Poppy donations will be collected differently this year in Langley in order to respect the social distancing required during the COVID-19 pandemic.
“You can’t get close,” is how Earle Fraser, poppy chair of the Cloverdale legion branch summed up the situation, and that posed a problem for the annual donation drive that features volunteers and veterans handing out poppies in person.
“These are trying times,” Fraser commented.
But the good news, Fraser added, is that several businesses, including London Drugs, Princess Auto and Starbucks outlets in Langley, will be offering poppies at checkouts, with store cashiers, who work with coronavirus precautions already in place, able to safely collect donations.
“It’s a new way to offer poppies for donation, through point-of-sale,” Fraser enthused.
Fraser praised the businesses for their support, saying the legion was “most grateful”.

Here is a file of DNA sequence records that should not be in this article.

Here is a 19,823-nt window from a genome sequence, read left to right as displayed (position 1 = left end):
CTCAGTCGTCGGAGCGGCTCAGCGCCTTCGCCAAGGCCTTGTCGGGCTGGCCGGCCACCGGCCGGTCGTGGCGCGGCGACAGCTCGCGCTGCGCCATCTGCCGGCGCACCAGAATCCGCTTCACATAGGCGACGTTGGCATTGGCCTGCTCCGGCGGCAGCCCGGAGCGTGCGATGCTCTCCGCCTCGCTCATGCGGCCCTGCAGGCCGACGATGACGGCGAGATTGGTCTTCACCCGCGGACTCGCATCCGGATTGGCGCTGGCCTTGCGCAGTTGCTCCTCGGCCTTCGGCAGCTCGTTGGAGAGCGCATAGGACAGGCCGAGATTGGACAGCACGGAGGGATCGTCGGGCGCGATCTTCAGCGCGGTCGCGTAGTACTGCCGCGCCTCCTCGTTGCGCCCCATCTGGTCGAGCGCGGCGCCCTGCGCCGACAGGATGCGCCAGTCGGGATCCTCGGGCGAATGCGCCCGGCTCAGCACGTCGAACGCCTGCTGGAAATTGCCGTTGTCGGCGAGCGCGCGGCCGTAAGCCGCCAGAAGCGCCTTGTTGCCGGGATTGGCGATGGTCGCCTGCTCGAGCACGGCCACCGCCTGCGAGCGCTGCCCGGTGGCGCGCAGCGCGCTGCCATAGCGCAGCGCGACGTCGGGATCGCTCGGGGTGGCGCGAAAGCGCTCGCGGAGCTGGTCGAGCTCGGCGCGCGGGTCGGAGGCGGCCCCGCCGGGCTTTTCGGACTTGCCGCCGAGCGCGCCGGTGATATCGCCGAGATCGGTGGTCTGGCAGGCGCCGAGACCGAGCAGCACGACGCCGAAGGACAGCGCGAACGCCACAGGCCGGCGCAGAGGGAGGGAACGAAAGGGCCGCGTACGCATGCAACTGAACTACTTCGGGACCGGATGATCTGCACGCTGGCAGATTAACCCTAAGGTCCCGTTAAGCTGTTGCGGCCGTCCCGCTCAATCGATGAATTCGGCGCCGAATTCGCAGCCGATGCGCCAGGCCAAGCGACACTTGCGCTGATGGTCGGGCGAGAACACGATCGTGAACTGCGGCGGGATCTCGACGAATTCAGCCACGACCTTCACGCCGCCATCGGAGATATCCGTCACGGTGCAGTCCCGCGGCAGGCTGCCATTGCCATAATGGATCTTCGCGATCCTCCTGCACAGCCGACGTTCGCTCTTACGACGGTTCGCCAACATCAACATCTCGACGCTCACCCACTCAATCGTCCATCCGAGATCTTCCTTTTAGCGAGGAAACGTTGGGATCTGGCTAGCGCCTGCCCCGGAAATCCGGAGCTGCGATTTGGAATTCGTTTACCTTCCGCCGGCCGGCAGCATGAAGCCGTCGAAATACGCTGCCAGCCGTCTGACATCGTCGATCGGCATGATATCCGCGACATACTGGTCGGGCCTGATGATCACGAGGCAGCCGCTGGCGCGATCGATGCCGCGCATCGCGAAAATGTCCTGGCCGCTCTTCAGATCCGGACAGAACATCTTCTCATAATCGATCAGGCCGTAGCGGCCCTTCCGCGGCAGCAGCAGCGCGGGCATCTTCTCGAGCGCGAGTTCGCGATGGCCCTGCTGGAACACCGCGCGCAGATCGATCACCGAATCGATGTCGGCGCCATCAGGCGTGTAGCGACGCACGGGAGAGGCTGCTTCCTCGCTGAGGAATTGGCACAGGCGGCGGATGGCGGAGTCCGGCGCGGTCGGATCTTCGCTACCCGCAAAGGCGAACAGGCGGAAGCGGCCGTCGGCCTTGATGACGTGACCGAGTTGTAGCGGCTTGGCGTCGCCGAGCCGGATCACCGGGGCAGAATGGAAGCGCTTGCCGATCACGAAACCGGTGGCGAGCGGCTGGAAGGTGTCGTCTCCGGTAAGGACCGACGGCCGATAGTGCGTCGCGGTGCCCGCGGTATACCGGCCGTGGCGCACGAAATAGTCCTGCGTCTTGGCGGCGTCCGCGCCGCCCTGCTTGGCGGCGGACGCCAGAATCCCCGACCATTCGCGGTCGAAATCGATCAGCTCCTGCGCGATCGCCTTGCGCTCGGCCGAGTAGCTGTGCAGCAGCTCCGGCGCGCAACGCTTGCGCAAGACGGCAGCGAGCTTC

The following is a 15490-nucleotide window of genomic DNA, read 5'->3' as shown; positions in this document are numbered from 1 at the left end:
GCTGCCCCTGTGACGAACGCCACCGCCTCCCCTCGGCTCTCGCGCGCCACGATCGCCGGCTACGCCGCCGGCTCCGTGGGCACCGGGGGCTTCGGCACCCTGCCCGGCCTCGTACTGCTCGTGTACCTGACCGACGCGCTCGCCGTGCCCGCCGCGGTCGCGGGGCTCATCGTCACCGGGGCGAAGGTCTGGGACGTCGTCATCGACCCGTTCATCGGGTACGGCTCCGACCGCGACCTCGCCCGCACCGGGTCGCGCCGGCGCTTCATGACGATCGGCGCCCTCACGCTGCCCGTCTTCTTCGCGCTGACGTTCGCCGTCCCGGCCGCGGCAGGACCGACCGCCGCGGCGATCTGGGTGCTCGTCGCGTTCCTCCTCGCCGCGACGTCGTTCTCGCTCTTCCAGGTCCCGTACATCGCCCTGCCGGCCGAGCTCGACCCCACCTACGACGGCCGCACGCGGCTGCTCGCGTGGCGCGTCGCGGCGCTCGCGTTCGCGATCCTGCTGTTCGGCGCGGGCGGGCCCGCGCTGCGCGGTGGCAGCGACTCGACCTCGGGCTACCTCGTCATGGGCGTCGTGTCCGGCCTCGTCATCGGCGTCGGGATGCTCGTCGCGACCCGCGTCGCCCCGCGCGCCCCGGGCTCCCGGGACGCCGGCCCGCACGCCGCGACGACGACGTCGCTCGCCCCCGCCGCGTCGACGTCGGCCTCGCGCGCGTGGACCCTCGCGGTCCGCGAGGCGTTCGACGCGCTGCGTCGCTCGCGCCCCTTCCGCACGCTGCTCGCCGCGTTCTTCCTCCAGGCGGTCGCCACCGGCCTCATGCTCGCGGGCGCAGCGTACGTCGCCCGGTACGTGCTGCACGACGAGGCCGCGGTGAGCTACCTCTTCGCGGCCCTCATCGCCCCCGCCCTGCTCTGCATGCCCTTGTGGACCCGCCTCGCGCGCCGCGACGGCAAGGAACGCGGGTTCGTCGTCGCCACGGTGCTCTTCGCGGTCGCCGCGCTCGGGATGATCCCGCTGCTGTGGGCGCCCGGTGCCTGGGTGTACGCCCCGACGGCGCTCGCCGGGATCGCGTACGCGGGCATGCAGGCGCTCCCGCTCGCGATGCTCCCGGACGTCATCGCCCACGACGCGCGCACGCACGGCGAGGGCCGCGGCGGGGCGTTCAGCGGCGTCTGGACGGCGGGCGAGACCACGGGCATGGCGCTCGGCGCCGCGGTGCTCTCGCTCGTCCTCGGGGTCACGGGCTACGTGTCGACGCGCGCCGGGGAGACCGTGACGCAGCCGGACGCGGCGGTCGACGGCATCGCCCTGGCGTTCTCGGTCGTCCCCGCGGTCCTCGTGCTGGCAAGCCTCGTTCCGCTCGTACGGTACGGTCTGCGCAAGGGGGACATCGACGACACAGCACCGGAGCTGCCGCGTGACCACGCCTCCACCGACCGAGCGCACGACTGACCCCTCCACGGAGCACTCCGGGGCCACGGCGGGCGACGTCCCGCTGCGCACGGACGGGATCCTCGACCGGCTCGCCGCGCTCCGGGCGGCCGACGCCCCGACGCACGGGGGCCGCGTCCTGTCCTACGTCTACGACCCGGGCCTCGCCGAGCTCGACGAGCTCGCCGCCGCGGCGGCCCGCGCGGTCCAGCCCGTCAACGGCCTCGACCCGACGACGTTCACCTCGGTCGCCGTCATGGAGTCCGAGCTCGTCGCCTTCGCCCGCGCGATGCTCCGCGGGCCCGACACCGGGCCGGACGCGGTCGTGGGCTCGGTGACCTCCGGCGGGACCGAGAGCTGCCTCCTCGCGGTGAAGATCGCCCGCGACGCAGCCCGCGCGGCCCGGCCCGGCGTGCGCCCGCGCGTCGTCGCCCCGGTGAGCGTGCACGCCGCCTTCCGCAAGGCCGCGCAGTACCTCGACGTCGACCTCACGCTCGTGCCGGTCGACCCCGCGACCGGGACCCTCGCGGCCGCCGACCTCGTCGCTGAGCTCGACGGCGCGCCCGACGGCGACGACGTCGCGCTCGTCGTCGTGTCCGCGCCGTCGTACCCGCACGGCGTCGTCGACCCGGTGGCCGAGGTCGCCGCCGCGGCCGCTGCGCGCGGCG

There are also plans to have volunteers manning tables with protective transparent plastic barriers at a number of high-traffic locations, Fraser elaborated.
Sales were to begin Friday, Oct. 30.
With the shutdown of the Langley Legion branch, the task of coordinating poppy sales leading up to Remembrance Day was turned over to the two neighbouring Legion branches in Aldergrove and Cloverdale.
Langley Legion Branch 21 ended up in the red after moving from its former home on Eastleigh Crescent to a smaller 56 Avenue location in 2010 .
The Legion had planned to spend between $400,000 and $700,000 on renovations and upgrading to its new property, but it turned out that the building they purchased needed more than $1 million in improvements, more than they’d paid for the property itself.
Money raised by poppy donations by BC/Yukon Legion Branches provides over $3.8 million annually in funds donated for Veteran support, community groups, youth, individual emergency funding and hospitals.
More information on Remembrance Day services is at www.legionbcyukon.ca.